*Adjust time to provide additional class time if costumes or props are being created.

Class Sessions 7 and 8

1. Each group of students performs their play for the class. This can be as simple as having members of the group read the various characters' lines. Or it could be much more elaborate, with staging, props, etc.

2. Conduct follow up when performances are completed.

In order to relate Zangwill’s play to current issues, discuss ways in which Zangwill’s play speaks to us today.

  • What modern relevance does Zangwill’s play have?

  • Today, large numbers of immigrants from many different lands are again coming to America. They bring with them their hopes, fears, skills, and hatreds. 
    Should they continue to pursue old vendettas on new soil? 
    Should Jewish immigrants to America fight with Arab immigrants over land issues in the mid-East? 
    Should immigrants from India and Pakistan to Silicon Valley argue instead of writing software? 
    When the son of Korean immigrants falls in love with the daughter of immigrants from Japan, should their parents try to re-fight the Second World War?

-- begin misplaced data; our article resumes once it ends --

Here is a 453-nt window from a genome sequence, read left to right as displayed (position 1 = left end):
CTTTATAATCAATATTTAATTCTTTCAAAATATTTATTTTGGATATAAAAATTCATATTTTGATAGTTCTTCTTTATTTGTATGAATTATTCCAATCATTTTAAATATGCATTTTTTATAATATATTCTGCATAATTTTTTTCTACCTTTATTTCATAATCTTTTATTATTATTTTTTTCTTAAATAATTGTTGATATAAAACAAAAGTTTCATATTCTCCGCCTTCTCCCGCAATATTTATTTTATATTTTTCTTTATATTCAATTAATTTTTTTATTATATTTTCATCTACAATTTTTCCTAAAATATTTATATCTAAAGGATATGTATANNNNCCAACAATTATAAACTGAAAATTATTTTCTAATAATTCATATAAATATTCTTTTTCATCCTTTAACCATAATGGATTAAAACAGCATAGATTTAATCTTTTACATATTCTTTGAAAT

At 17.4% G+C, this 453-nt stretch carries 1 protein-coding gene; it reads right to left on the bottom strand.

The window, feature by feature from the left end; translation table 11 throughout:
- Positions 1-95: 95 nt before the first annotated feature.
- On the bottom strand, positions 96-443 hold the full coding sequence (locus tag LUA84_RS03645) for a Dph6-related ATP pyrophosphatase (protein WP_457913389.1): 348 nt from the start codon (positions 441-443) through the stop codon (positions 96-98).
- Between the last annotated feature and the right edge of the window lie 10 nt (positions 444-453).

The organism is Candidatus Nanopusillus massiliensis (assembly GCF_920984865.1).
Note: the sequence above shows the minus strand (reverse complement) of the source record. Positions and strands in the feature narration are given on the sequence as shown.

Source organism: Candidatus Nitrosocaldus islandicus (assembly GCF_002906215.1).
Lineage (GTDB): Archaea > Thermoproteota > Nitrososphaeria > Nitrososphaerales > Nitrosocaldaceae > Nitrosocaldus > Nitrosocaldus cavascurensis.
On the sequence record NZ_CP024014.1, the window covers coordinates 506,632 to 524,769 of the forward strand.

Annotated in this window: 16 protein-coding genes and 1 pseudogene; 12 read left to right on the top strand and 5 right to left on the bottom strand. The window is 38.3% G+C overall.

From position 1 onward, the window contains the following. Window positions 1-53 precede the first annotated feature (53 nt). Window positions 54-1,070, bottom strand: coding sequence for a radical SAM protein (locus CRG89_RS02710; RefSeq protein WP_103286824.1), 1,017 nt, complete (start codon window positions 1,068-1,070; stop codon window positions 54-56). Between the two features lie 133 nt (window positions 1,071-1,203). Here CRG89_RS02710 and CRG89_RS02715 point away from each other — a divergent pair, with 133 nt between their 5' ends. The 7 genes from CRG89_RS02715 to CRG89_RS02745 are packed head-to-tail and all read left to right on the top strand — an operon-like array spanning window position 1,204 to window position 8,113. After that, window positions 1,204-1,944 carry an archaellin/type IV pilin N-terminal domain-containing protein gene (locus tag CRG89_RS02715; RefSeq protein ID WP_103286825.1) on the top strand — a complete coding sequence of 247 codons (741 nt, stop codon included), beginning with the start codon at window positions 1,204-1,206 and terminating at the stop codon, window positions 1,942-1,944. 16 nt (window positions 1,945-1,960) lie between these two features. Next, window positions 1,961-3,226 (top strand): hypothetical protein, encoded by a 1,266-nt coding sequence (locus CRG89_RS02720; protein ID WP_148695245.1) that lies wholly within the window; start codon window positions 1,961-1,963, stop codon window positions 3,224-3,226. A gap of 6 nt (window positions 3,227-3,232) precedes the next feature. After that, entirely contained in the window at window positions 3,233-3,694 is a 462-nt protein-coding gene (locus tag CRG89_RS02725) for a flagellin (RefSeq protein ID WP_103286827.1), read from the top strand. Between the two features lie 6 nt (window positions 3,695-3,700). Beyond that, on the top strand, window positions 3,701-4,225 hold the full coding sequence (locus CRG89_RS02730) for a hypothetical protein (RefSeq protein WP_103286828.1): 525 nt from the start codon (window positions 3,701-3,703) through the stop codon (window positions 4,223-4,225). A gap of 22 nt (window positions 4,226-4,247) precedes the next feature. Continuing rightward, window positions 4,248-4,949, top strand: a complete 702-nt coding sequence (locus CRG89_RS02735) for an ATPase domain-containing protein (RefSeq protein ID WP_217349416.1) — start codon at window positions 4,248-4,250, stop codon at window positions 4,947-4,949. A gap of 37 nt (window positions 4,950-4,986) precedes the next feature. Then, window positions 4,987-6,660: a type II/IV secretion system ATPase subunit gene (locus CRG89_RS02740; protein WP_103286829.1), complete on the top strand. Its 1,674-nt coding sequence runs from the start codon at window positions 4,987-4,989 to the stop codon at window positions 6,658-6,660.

• Can immigrants really become Americans without abandoning the animosities of another time and place?

Review the Census 2000 segment of the program to see how statistics and attitudes about immigrants have changed.

Assessment Recommendations

1. Students should all participate in the discussion. You may wish to call on students who do not volunteer questions or responses during the discussion. Students should be able to provide thoughtful responses to the discussion questions.

2. Evaluate the worksheet responses for appropriate answers. You may allow students to use the companion website at http://www.pbs.org/fmc  to find information if necessary.